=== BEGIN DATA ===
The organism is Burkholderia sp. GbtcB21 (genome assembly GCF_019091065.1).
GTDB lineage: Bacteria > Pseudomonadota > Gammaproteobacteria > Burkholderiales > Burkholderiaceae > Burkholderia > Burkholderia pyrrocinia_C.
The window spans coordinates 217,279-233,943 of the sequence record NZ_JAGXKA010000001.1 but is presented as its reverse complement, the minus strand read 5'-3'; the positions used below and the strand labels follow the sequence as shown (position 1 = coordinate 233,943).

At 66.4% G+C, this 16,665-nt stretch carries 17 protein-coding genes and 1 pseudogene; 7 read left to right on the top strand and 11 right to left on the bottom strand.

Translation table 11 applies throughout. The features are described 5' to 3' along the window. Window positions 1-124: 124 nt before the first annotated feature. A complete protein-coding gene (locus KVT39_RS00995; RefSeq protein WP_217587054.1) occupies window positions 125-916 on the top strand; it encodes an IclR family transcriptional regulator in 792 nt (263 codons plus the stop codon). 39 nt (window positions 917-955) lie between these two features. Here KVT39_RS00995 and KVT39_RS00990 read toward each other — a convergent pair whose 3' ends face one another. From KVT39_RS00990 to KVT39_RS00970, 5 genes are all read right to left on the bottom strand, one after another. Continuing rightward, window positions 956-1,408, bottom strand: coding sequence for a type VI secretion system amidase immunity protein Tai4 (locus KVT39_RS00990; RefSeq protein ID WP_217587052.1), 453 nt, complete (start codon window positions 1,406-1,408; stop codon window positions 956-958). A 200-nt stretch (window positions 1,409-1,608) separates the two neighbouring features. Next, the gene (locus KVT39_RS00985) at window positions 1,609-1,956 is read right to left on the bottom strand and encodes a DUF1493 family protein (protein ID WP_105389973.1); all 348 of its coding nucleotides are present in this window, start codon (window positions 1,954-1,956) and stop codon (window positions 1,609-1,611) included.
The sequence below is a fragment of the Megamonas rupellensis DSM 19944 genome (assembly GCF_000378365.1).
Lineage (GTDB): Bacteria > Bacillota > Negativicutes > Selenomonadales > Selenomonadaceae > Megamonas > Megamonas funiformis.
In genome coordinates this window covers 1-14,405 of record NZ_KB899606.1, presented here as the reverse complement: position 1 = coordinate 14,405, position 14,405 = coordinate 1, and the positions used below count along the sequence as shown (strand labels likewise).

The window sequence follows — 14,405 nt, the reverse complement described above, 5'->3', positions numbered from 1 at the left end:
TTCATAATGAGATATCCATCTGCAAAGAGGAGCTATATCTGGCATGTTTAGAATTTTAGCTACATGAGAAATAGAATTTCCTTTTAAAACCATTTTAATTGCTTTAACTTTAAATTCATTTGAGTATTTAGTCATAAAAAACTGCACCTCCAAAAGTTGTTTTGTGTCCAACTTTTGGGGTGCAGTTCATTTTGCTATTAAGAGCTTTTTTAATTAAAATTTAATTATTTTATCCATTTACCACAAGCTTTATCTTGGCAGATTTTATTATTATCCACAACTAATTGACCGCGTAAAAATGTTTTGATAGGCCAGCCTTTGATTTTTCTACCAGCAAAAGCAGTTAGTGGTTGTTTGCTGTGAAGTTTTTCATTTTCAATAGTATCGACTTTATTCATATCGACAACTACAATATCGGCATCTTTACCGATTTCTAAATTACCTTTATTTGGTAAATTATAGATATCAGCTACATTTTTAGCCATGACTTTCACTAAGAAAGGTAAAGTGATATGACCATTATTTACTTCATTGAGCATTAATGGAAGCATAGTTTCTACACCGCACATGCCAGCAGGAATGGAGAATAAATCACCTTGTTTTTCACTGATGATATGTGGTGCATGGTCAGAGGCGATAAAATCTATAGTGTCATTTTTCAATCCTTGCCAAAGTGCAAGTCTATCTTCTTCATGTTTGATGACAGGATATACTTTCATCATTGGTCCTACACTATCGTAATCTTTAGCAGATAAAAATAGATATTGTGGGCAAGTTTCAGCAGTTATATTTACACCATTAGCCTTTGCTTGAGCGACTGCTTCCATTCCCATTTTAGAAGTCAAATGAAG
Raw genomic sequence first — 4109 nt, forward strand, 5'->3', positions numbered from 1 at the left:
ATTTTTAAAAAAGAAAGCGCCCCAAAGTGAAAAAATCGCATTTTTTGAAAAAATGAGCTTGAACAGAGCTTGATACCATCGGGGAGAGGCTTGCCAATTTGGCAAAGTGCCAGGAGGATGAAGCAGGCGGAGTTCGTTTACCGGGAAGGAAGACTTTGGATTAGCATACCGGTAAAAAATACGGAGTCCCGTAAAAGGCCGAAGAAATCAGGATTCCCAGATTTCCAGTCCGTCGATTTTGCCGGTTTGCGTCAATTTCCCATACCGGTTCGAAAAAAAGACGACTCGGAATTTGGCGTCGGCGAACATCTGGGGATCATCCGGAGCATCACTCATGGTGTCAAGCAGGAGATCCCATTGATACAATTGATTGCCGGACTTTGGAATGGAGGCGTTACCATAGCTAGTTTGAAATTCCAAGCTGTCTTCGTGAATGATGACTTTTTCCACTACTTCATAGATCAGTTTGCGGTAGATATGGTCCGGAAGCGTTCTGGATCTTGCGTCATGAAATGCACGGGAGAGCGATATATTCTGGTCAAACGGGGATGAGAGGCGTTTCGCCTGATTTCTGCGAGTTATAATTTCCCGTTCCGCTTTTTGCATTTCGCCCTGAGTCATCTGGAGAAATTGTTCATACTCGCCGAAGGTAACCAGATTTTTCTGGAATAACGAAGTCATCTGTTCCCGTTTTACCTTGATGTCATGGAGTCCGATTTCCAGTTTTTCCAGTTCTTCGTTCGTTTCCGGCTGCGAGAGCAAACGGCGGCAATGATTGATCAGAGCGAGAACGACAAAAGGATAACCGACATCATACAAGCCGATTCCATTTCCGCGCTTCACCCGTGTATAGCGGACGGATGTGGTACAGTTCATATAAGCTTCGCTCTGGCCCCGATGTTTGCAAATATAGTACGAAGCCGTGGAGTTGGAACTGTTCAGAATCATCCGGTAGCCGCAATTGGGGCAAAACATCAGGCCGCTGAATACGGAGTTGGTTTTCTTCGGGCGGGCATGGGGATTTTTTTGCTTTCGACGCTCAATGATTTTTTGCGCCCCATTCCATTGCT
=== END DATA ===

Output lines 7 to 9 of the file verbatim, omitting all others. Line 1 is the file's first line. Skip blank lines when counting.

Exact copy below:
Lineage (GTDB): Bacteria > Bacillota > Negativicutes > Selenomonadales > Selenomonadaceae > Megamonas > Megamonas funiformis.
In genome coordinates this window covers 1-14,405 of record NZ_KB899606.1, presented here as the reverse complement: position 1 = coordinate 14,405, position 14,405 = coordinate 1, and the positions used below count along the sequence as shown (strand labels likewise).

The window sequence follows — 14,405 nt, the reverse complement described above, 5'->3', positions numbered from 1 at the left end: